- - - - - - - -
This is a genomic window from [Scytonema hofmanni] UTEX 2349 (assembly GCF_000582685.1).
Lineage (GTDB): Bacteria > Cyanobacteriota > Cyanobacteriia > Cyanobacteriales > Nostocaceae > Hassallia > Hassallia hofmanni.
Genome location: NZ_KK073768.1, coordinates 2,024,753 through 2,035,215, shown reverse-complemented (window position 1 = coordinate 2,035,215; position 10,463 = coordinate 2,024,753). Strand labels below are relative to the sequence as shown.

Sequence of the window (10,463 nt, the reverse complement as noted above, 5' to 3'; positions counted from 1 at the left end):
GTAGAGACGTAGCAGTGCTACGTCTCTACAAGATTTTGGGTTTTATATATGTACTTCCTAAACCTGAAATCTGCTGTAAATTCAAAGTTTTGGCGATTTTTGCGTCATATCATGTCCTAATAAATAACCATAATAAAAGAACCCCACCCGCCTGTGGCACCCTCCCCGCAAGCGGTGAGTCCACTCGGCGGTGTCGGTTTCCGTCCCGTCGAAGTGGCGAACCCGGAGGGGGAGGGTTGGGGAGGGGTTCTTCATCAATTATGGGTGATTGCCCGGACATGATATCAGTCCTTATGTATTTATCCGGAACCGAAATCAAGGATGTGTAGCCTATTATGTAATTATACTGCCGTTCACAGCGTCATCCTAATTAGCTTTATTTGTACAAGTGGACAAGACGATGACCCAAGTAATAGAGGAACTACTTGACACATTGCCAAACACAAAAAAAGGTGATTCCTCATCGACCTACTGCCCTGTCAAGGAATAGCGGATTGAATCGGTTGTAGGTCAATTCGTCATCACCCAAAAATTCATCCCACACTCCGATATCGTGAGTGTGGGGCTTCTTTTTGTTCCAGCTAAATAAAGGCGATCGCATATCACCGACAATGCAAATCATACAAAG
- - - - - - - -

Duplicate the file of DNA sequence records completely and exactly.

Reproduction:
This is a genomic window from [Scytonema hofmanni] UTEX 2349 (assembly GCF_000582685.1).
Lineage (GTDB): Bacteria > Cyanobacteriota > Cyanobacteriia > Cyanobacteriales > Nostocaceae > Hassallia > Hassallia hofmanni.
Genome location: NZ_KK073768.1, coordinates 2,024,753 through 2,035,215, shown reverse-complemented (window position 1 = coordinate 2,035,215; position 10,463 = coordinate 2,024,753). Strand labels below are relative to the sequence as shown.

Sequence of the window (10,463 nt, the reverse complement as noted above, 5' to 3'; positions counted from 1 at the left end):
GTAGAGACGTAGCAGTGCTACGTCTCTACAAGATTTTGGGTTTTATATATGTACTTCCTAAACCTGAAATCTGCTGTAAATTCAAAGTTTTGGCGATTTTTGCGTCATATCATGTCCTAATAAATAACCATAATAAAAGAACCCCACCCGCCTGTGGCACCCTCCCCGCAAGCGGTGAGTCCACTCGGCGGTGTCGGTTTCCGTCCCGTCGAAGTGGCGAACCCGGAGGGGGAGGGTTGGGGAGGGGTTCTTCATCAATTATGGGTGATTGCCCGGACATGATATCAGTCCTTATGTATTTATCCGGAACCGAAATCAAGGATGTGTAGCCTATTATGTAATTATACTGCCGTTCACAGCGTCATCCTAATTAGCTTTATTTGTACAAGTGGACAAGACGATGACCCAAGTAATAGAGGAACTACTTGACACATTGCCAAACACAAAAAAAGGTGATTCCTCATCGACCTACTGCCCTGTCAAGGAATAGCGGATTGAATCGGTTGTAGGTCAATTCGTCATCACCCAAAAATTCATCCCACACTCCGATATCGTGAGTGTGGGGCTTCTTTTTGTTCCAGCTAAATAAAGGCGATCGCATATCACCGACAATGCAAATCATACAAAG